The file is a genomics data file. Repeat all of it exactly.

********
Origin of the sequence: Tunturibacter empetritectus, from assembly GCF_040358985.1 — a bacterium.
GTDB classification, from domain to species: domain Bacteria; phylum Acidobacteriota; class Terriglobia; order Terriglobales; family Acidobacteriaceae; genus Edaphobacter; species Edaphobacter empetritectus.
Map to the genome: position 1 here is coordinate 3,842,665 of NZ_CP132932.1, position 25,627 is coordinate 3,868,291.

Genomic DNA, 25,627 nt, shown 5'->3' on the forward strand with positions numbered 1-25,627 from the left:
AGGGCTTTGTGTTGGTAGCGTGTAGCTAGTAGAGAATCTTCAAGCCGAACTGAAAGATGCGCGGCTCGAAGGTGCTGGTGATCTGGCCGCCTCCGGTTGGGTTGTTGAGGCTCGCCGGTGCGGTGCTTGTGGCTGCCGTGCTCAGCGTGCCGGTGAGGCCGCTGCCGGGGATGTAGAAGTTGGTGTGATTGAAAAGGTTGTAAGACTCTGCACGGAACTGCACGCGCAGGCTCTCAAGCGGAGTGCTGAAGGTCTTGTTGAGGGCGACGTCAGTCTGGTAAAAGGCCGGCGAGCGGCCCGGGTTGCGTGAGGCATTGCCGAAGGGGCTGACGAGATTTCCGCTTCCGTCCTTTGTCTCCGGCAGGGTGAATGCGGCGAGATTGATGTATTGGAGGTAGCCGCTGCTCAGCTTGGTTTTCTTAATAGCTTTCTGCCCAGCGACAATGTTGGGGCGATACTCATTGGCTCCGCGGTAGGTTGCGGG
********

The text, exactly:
Origin of the sequence: Tunturibacter empetritectus, from assembly GCF_040358985.1 — a bacterium.
GTDB classification, from domain to species: domain Bacteria; phylum Acidobacteriota; class Terriglobia; order Terriglobales; family Acidobacteriaceae; genus Edaphobacter; species Edaphobacter empetritectus.
Map to the genome: position 1 here is coordinate 3,842,665 of NZ_CP132932.1, position 25,627 is coordinate 3,868,291.

Genomic DNA, 25,627 nt, shown 5'->3' on the forward strand with positions numbered 1-25,627 from the left:
AGGGCTTTGTGTTGGTAGCGTGTAGCTAGTAGAGAATCTTCAAGCCGAACTGAAAGATGCGCGGCTCGAAGGTGCTGGTGATCTGGCCGCCTCCGGTTGGGTTGTTGAGGCTCGCCGGTGCGGTGCTTGTGGCTGCCGTGCTCAGCGTGCCGGTGAGGCCGCTGCCGGGGATGTAGAAGTTGGTGTGATTGAAAAGGTTGTAAGACTCTGCACGGAACTGCACGCGCAGGCTCTCAAGCGGAGTGCTGAAGGTCTTGTTGAGGGCGACGTCAGTCTGGTAAAAGGCCGGCGAGCGGCCCGGGTTGCGTGAGGCATTGCCGAAGGGGCTGACGAGATTTCCGCTTCCGTCCTTTGTCTCCGGCAGGGTGAATGCGGCGAGATTGATGTATTGGAGGTAGCCGCTGCTCAGCTTGGTTTTCTTAATAGCTTTCTGCCCAGCGACAATGTTGGGGCGATACTCATTGGCTCCGCGGTAGGTTGCGGG